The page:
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According to disaster authorities, at least 60 people have died in the province of Kastamonu, nine died in Sinop and one in Bartin. The August 4 floods came with Turkey still reeling from wildfires.
The death toll in northern Turkey has risen to 70 in the wake of this month's devastating floods, the country's disaster management authority (AFAD) announced on Monday.
Torrential rains battered the country's northwestern Black Sea provinces on August 4, causing flash floods that demolished homes and bridges, swept away cars, and blocked roads.
Officials confirmed that rescuers recovered more bodies over the weekend.
AFAD, said at least 60 people were killed in the province of Kastamonu, nine more in Sinop and one in Bartin.
The death toll may rise further still as emergency crews said 47 people were still missing in Kastamonu and Sinop on Monday.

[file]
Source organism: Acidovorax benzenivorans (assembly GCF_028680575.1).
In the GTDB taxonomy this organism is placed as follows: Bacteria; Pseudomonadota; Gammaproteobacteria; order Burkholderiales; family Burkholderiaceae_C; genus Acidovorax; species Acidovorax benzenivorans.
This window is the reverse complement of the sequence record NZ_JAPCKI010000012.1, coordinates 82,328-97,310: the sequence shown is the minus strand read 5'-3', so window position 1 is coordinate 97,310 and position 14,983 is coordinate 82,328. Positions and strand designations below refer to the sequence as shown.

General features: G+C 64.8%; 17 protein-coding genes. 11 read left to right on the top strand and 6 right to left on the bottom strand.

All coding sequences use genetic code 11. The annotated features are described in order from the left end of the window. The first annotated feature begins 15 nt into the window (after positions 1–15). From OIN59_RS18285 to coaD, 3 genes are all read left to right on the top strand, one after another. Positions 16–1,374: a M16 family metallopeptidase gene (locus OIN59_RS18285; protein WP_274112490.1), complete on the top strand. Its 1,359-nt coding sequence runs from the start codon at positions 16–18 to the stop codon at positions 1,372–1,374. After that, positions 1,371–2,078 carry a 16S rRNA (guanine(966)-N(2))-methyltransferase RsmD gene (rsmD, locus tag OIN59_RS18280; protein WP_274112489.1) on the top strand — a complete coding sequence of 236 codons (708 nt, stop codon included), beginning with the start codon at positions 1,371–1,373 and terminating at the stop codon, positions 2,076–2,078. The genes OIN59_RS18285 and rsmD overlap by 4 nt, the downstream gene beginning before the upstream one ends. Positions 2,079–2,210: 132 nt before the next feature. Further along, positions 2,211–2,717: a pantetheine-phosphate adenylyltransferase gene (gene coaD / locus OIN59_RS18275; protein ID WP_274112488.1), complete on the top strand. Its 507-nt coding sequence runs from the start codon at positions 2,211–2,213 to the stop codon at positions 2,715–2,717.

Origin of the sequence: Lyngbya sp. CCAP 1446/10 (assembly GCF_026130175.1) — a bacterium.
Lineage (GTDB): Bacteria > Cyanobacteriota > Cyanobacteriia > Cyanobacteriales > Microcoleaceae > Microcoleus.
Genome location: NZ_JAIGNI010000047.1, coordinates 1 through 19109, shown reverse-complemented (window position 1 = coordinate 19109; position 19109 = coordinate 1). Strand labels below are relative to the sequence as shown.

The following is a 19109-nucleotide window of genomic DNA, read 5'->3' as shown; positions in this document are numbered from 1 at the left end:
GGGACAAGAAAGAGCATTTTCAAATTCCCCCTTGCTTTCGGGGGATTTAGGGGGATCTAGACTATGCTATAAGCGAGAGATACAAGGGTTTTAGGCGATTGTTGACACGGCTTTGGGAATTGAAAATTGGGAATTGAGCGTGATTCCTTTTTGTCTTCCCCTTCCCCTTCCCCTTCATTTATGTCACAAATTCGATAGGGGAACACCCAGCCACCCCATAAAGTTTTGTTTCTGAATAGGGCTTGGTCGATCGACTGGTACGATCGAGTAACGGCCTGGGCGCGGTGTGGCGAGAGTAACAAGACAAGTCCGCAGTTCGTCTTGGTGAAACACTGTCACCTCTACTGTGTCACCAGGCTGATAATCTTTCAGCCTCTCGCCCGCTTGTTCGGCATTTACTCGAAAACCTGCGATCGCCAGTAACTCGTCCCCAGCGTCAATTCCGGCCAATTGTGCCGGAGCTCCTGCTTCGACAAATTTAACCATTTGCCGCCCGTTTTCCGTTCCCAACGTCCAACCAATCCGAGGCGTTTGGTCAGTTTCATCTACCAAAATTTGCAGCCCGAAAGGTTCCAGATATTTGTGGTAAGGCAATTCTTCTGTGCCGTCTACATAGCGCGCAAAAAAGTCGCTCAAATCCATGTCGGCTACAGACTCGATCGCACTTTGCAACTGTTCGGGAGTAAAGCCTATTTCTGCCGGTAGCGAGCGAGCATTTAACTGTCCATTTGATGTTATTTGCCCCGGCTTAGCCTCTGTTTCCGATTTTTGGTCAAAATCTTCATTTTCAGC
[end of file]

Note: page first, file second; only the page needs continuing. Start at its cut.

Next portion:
AFAD confirmed that about 8,000 personnel, backed by 20 rescue dogs, are currently involved in the rescue and assistance missions.
Some 40 villages are still without power, according to the disaster authority.
The heavy floods came on the heels of Turkey's suffering a searing heat wave, which abetted wildfires across the country's Mediterranean coast.
Scientists say there's little doubt that climate change, caused in part by the burning of coal, oil and natural gas, is driving more extreme environmental events, such as heat waves, droughts, wildfires, floods and storms, as the planet warms.
jsi/rs (AFP, AP, Reuters, dpa)